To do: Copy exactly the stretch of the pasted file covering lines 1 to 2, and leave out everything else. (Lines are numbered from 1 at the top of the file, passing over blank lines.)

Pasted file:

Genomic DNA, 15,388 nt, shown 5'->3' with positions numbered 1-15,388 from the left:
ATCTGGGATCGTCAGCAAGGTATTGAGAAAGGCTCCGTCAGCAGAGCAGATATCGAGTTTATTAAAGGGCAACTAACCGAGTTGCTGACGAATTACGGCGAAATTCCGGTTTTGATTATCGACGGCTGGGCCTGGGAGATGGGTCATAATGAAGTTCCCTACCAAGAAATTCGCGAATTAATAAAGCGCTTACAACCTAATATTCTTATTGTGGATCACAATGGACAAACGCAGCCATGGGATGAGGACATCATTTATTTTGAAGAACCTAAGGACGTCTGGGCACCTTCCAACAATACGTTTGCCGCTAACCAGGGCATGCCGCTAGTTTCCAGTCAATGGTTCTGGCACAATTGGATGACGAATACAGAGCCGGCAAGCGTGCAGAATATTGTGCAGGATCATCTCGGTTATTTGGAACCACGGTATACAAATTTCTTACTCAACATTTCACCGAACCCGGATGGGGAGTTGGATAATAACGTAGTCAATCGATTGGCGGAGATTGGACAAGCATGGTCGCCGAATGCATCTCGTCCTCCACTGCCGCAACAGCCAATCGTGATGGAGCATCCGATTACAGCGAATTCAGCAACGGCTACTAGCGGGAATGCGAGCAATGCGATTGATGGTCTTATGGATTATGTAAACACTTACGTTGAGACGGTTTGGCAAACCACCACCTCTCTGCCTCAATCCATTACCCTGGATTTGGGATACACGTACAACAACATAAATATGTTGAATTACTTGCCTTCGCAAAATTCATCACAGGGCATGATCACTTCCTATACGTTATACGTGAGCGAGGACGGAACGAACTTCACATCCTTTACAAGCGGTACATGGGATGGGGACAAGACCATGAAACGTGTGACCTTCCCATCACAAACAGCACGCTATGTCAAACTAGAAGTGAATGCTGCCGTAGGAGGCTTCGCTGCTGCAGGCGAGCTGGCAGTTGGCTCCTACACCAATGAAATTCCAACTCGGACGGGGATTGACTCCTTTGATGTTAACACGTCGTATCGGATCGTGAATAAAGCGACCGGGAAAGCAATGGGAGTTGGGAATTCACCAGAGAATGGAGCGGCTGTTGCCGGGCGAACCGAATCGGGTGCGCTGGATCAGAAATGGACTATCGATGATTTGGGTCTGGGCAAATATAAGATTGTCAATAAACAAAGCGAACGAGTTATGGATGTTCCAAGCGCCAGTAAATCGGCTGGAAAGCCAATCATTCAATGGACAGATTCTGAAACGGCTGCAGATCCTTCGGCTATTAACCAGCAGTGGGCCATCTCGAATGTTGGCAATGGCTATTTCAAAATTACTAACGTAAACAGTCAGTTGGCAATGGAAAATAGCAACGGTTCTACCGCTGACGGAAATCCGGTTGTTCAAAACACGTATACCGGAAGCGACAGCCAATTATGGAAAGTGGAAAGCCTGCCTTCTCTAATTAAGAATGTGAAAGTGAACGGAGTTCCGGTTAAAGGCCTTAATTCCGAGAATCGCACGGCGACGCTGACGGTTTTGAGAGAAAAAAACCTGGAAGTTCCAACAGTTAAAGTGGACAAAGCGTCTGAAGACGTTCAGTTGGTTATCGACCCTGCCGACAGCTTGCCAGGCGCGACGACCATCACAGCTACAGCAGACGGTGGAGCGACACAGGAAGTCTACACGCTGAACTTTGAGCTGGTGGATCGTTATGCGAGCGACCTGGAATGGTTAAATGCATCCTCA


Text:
Genomic DNA, 15,388 nt, shown 5'->3' with positions numbered 1-15,388 from the left:
ATCTGGGATCGTCAGCAAGGTATTGAGAAAGGCTCCGTCAGCAGAGCAGATATCGAGTTTATTAAAGGGCAACTAACCGAGTTGCTGACGAATTACGGCGAAATTCCGGTTTTGATTATCGACGGCTGGGCCTGGGAGATGGGTCATAATGAAGTTCCCTACCAAGAAATTCGCGAATTAATAAAGCGCTTACAACCTAATATTCTTATTGTGGATCACAATGGACAAACGCAGCCATGGGATGAGGACATCATTTATTTTGAAGAACCTAAGGACGTCTGGGCACCTTCCAACAATACGTTTGCCGCTAACCAGGGCATGCCGCTAGTTTCCAGTCAATGGTTCTGGCACAATTGGATGACGAATACAGAGCCGGCAAGCGTGCAGAATATTGTGCAGGATCATCTCGGTTATTTGGAACCACGGTATACAAATTTCTTACTCAACATTTCACCGAACCCGGATGGGGAGTTGGATAATAACGTAGTCAATCGATTGGCGGAGATTGGACAAGCATGGTCGCCGAATGCATCTCGTCCTCCACTGCCGCAACAGCCAATCGTGATGGAGCATCCGATTACAGCGAATTCAGCAACGGCTACTAGCGGGAATGCGAGCAATGCGATTGATGGTCTTATGGATTATGTAAACACTTACGTTGAGACGGTTTGGCAAACCACCACCTCTCTGCCTCAATCCATTACCCTGGATTTGGGATACACGTACAACAACATAAATATGTTGAATTACTTGCCTTCGCAAAATTCATCACAGGGCATGATCACTTCCTATACGTTATACGTGAGCGAGGACGGAACGAACTTCACATCCTTTACAAGCGGTACATGGGATGGGGACAAGACCATGAAACGTGTGACCTTCCCATCACAAACAGCACGCTATGTCAAACTAGAAGTGAATGCTGCCGTAGGAGGCTTCGCTGCTGCAGGCGAGCTGGCAGTTGGCTCCTACACCAATGAAATTCCAACTCGGACGGGGATTGACTCCTTTGATGTTAACACGTCGTATCGGATCGTGAATAAAGCGACCGGGAAAGCAATGGGAGTTGGGAATTCACCAGAGAATGGAGCGGCTGTTGCCGGGCGAACCGAATCGGGTGCGCTGGATCAGAAATGGACTATCGATGATTTGGGTCTGGGCAAATATAAGATTGTCAATAAACAAAGCGAACGAGTTATGGATGTTCCAAGCGCCAGTAAATCGGCTGGAAAGCCAATCATTCAATGGACAGATTCTGAAACGGCTGCAGATCCTTCGGCTATTAACCAGCAGTGGGCCATCTCGAATGTTGGCAATGGCTATTTCAAAATTACTAACGTAAACAGTCAGTTGGCAATGGAAAATAGCAACGGTTCTACCGCTGACGGAAATCCGGTTGTTCAAAACACGTATACCGGAAGCGACAGCCAATTATGGAAAGTGGAAAGCCTGCCTTCTCTAATTAAGAATGTGAAAGTGAACGGAGTTCCGGTTAAAGGCCTTAATTCCGAGAATCGCACGGCGACGCTGACGGTTTTGAGAGAAAAAAACCTGGAAGTTCCAACAGTTAAAGTGGACAAAGCGTCTGAAGACGTTCAGTTGGTTATCGACCCTGCCGACAGCTTGCCAGGCGCGACGACCATCACAGCTACAGCAGACGGTGGAGCGACACAGGAAGTCTACACGCTGAACTTTGAGCTGGTGGATCGTTATGCGAGCGACCTGGAATGGTTAAATGCATCCTCA